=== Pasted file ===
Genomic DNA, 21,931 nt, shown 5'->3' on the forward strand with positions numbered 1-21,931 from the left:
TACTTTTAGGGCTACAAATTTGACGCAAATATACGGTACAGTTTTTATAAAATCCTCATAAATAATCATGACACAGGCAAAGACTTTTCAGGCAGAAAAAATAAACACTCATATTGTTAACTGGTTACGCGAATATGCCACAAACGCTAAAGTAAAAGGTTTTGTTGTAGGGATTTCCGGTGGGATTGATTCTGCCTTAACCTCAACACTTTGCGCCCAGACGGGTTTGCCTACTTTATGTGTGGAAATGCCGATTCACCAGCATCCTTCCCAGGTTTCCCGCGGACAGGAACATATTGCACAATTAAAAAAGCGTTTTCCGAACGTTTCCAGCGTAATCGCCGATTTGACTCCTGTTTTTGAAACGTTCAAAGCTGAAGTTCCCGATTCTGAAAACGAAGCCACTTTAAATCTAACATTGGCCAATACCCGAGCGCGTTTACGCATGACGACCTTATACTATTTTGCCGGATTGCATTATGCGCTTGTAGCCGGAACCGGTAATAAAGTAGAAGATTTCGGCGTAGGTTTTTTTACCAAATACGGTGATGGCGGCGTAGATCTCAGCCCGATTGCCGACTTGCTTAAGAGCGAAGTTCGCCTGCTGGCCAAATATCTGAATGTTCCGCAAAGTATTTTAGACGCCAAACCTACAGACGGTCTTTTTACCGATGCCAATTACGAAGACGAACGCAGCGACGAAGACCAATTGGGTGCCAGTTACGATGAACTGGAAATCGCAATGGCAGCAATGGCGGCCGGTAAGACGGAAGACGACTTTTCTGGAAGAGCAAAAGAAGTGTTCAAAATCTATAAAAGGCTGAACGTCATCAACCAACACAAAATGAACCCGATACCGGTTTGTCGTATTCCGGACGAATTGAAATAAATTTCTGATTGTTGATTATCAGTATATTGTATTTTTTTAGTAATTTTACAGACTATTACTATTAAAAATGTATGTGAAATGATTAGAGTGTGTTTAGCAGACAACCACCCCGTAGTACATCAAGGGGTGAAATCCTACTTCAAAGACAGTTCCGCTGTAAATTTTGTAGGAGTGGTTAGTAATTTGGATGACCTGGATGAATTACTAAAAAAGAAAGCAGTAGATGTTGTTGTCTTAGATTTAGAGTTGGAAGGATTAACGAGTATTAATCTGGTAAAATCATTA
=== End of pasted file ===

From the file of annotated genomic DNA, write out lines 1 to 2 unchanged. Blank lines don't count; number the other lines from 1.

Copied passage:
Genomic DNA, 21,931 nt, shown 5'->3' on the forward strand with positions numbered 1-21,931 from the left:
TACTTTTAGGGCTACAAATTTGACGCAAATATACGGTACAGTTTTTATAAAATCCTCATAAATAATCATGACACAGGCAAAGACTTTTCAGGCAGAAAAAATAAACACTCATATTGTTAACTGGTTACGCGAATATGCCACAAACGCTAAAGTAAAAGGTTTTGTTGTAGGGATTTCCGGTGGGATTGATTCTGCCTTAACCTCAACACTTTGCGCCCAGACGGGTTTGCCTACTTTATGTGTGGAAATGCCGATTCACCAGCATCCTTCCCAGGTTTCCCGCGGACAGGAACATATTGCACAATTAAAAAAGCGTTTTCCGAACGTTTCCAGCGTAATCGCCGATTTGACTCCTGTTTTTGAAACGTTCAAAGCTGAAGTTCCCGATTCTGAAAACGAAGCCACTTTAAATCTAACATTGGCCAATACCCGAGCGCGTTTACGCATGACGACCTTATACTATTTTGCCGGATTGCATTATGCGCTTGTAGCCGGAACCGGTAATAAAGTAGAAGATTTCGGCGTAGGTTTTTTTACCAAATACGGTGATGGCGGCGTAGATCTCAGCCCGATTGCCGACTTGCTTAAGAGCGAAGTTCGCCTGCTGGCCAAATATCTGAATGTTCCGCAAAGTATTTTAGACGCCAAACCTACAGACGGTCTTTTTACCGATGCCAATTACGAAGACGAACGCAGCGACGAAGACCAATTGGGTGCCAGTTACGATGAACTGGAAATCGCAATGGCAGCAATGGCGGCCGGTAAGACGGAAGACGACTTTTCTGGAAGAGCAAAAGAAGTGTTCAAAATCTATAAAAGGCTGAACGTCATCAACCAACACAAAATGAACCCGATACCGGTTTGTCGTATTCCGGACGAATTGAAATAAATTTCTGATTGTTGATTATCAGTATATTGTATTTTTTTAGTAATTTTACAGACTATTACTATTAAAAATGTATGTGAAATGATTAGAGTGTGTTTAGCAGACAACCACCCCGTAGTACATCAAGGGGTGAAATCCTACTTCAAAGACAGTTCCGCTGTAAATTTTGTAGGAGTGGTTAGTAATTTGGATGACCTGGATGAATTACTAAAAAAGAAAGCAGTAGATGTTGTTGTCTTAGATTTAGAGTTGGAAGGATTAACGAGTATTAATCTGGTAAAATCATTA